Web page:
A favorite blogger writes: "What has happened to all the women who are done with child-rearing? Young voices permeate the blogosphere." What do sixty-something women do with their lives, especially if they do not have full-time jobs? We're here to find that out.
Thursday, December 21, 2006
My mother was never very interested in cooking. It might have been otherwise, as she was highly creative, but she died in 1976, just as the food revolution was getting under way. Nevertheless, all the things that she did cook - and she cooked the same few things over and over again - were wonderful. This beef goulash was one of her specialties. I'm not sure why it was called "goulash" - it has no paprika. It's really just a stew - an extremely simple one - containing beef, onions, carrots, tomatoes, salt, pepper, and, the secret ingredient - sugar. The magic is all in the technique.
First, the beef. She would use chuck or round steak interchangeably - ordered in those pre-supermarket days from a reliable butcher, of course. Nowadays I tend to use half chuck and half boneless short ribs - my own decadent modification. Cut it up into smallish cubes- one inch or less is good - and pat dry with paper towels. Next, the cubes need to be browned in a little fat. Mom used Wesson oil, or sometimes even - gasp - Crisco; I use canola, which would have been unknown then. The meat has to be REALLY browned - no joke - on a high flame in a heavy pan, and the disconcerting result would always be a kitchen full of black smoke. Recently I've found a way around this: I do the browning - in small batches - in a closed 500-degree oven, using my favorite giant-size iron skillet (a yard sale find of over forty years ago). It's easier to self-clean the oven than it is to degrease the entire kitchen.
As each batch is finished, transfer to the Dutch oven or other heavy pan that you plan to cook the goulash in. Add a few halved, peeled onions (no need to chop - they will break down), and some carrots, peeled and cut in narrow lengthwise pieces, about 2" - either halved (bottom end) or quartered (the fatter top end). For some reason it's critical that the carrots be in that shape. It wouldn't be "Mom's Goulash" with ROUNDS of carrot!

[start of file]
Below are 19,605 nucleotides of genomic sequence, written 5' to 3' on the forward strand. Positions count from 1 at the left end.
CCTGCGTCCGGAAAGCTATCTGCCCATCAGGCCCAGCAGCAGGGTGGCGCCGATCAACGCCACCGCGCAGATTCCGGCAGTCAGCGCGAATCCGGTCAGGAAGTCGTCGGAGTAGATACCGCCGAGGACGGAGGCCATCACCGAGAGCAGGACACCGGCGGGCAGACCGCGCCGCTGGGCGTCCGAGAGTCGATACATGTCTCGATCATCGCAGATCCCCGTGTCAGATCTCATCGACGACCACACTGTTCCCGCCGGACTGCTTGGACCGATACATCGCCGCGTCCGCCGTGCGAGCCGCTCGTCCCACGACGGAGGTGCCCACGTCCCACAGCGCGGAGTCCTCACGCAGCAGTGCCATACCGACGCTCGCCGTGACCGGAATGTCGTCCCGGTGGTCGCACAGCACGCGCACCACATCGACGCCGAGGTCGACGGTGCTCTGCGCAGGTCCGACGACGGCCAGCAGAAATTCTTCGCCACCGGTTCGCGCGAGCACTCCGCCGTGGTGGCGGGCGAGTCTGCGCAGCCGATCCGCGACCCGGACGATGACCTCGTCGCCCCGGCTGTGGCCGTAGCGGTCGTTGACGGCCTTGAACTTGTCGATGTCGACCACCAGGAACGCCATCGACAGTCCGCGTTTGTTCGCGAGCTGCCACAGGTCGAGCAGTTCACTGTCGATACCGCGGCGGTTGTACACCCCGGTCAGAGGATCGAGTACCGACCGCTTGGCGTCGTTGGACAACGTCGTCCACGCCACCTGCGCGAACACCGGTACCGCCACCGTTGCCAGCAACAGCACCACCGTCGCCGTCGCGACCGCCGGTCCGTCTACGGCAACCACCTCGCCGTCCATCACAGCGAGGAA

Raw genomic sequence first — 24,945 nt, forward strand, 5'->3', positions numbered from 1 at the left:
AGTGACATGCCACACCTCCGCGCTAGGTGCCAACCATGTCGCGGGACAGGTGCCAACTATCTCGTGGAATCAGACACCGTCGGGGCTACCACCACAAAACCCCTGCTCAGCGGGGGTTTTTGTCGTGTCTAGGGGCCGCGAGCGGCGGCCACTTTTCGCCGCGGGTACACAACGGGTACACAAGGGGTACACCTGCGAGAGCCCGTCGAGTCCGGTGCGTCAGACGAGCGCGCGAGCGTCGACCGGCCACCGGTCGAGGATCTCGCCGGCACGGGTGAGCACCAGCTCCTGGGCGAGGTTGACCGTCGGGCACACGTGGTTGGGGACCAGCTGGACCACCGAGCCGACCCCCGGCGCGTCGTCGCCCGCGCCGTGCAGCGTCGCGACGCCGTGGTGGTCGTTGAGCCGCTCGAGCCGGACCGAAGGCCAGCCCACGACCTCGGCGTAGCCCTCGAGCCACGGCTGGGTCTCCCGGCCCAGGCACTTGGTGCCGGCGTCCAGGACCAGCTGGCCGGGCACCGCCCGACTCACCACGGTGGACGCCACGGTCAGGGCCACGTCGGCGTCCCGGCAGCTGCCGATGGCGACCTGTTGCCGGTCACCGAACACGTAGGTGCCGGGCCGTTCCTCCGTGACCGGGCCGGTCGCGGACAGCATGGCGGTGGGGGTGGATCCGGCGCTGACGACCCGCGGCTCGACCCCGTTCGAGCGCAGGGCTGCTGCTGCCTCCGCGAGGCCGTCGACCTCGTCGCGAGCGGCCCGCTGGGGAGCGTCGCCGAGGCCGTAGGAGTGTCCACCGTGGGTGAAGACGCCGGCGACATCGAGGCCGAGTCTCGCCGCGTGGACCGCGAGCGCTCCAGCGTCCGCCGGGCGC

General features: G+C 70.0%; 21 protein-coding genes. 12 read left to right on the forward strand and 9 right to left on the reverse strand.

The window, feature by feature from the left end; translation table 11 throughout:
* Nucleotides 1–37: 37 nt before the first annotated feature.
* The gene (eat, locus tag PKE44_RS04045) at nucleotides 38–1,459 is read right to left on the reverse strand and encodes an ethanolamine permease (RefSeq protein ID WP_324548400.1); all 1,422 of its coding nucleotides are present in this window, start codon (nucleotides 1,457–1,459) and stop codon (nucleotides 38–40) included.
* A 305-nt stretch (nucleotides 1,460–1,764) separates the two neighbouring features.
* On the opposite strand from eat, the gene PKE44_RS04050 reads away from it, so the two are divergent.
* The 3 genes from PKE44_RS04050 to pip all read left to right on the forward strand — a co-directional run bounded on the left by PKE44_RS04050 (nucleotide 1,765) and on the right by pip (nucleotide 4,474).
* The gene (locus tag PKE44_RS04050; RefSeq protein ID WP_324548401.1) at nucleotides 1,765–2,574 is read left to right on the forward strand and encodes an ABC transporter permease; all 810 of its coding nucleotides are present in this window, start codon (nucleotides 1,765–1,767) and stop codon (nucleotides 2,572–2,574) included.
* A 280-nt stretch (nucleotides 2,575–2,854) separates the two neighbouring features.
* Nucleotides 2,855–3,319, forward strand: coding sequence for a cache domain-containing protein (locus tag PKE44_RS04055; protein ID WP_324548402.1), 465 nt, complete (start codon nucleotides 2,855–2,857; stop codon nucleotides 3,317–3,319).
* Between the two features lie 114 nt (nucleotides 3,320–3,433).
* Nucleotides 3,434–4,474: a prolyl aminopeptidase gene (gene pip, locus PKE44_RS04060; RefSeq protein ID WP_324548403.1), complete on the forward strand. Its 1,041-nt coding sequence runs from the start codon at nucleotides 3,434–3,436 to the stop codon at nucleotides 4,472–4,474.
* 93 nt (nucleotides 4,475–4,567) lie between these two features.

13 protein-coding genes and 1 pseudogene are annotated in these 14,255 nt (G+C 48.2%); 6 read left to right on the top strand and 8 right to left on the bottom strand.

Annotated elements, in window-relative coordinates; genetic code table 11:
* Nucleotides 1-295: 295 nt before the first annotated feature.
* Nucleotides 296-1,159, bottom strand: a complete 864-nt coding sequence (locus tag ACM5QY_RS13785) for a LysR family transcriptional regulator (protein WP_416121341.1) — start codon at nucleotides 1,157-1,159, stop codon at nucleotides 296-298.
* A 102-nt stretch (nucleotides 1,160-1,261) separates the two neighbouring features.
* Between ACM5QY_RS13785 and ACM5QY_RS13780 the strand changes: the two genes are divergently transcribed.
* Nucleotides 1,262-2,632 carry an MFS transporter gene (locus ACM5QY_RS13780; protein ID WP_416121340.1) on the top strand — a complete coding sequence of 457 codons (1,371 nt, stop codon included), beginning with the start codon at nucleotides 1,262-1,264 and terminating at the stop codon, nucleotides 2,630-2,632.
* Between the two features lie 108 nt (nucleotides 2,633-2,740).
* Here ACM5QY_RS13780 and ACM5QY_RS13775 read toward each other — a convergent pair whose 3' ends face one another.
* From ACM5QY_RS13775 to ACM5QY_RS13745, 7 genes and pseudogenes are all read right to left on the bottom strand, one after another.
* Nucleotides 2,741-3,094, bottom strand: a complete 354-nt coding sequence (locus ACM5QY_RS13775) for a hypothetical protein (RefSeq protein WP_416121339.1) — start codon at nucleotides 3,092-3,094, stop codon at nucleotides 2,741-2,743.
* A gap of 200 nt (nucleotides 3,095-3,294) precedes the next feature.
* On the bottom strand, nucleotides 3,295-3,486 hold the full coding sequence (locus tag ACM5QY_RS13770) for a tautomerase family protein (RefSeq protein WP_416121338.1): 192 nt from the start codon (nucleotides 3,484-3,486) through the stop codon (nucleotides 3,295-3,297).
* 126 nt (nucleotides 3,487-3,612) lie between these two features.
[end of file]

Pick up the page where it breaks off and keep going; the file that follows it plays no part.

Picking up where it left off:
And now the secret step: into the pan with the meat/onion/carrot combo, sprinkle about 1/4 cup of white SUGAR. Put the pan on the stove over a medium-high flame, toss the mixture well with a spoon, then cover it tightly with a lid and let it cook undisturbed for about 15 minutes. This will caramelize the onions and carrots, as well as allowing all the flavors to blend. I've never seen this technique used anywhere else - and I have been collecting cookbooks and recipes for over forty years - but trust me on this and just do it! **
Now all that remains is to add a good shake of salt and fresh ground pepper and a can or two of whole peeled tomatoes. Stir it all up gently, cover, and cook SLOWLY - either in the oven (300 or so) or on top of the stove, preferably on a flame-tamer if you have gas - for several hours. You could haul a pressure cooker into service at this point if you have one. Then - did I remind you to start this a day ahead of time? - put it in the refrigerator and reheat the next day. If you must, you may eat it right away, and it will be delicious. But it will be beyond heavenly if you wait. All you need to serve with it are buttered noodles - the old-fashioned broad kind - which, for some reason, can be a little hard to find nowadays. So stock up when you see them. Or try some home-made or good-quality pappardelle.
General proportions (can be multiplied or divided easily) 2 lbs beef, in 1" chunks 4-5 onions, halved 5 large carrots, peeled, cut into narrow 2" chunks 1/4 cup sugar 2 large cans whole peeled tomatoes - (I use Muir Glen; Mom would have used any old supermarket kind. But don't use the kind that come packed with basil or other seasonings.) salt and pepper to taste
** At the point where the sugar is added, you'd be adding some sweet Hungarian paprika in a more normal recipe. Maybe some family member (Mom?) way back when didn't have any paprika and decided sugar would be just as good? Who knows. This is how great family recipes are sometimes born.
Why am I posting this now? Well, for one thing, we often had it on Christmas Eve. And, for another, it's what we had at our at-home wedding feast on December 23, 1963 - 43 years ago. I made a batch last week and took some to H&D; they can't get enough of it.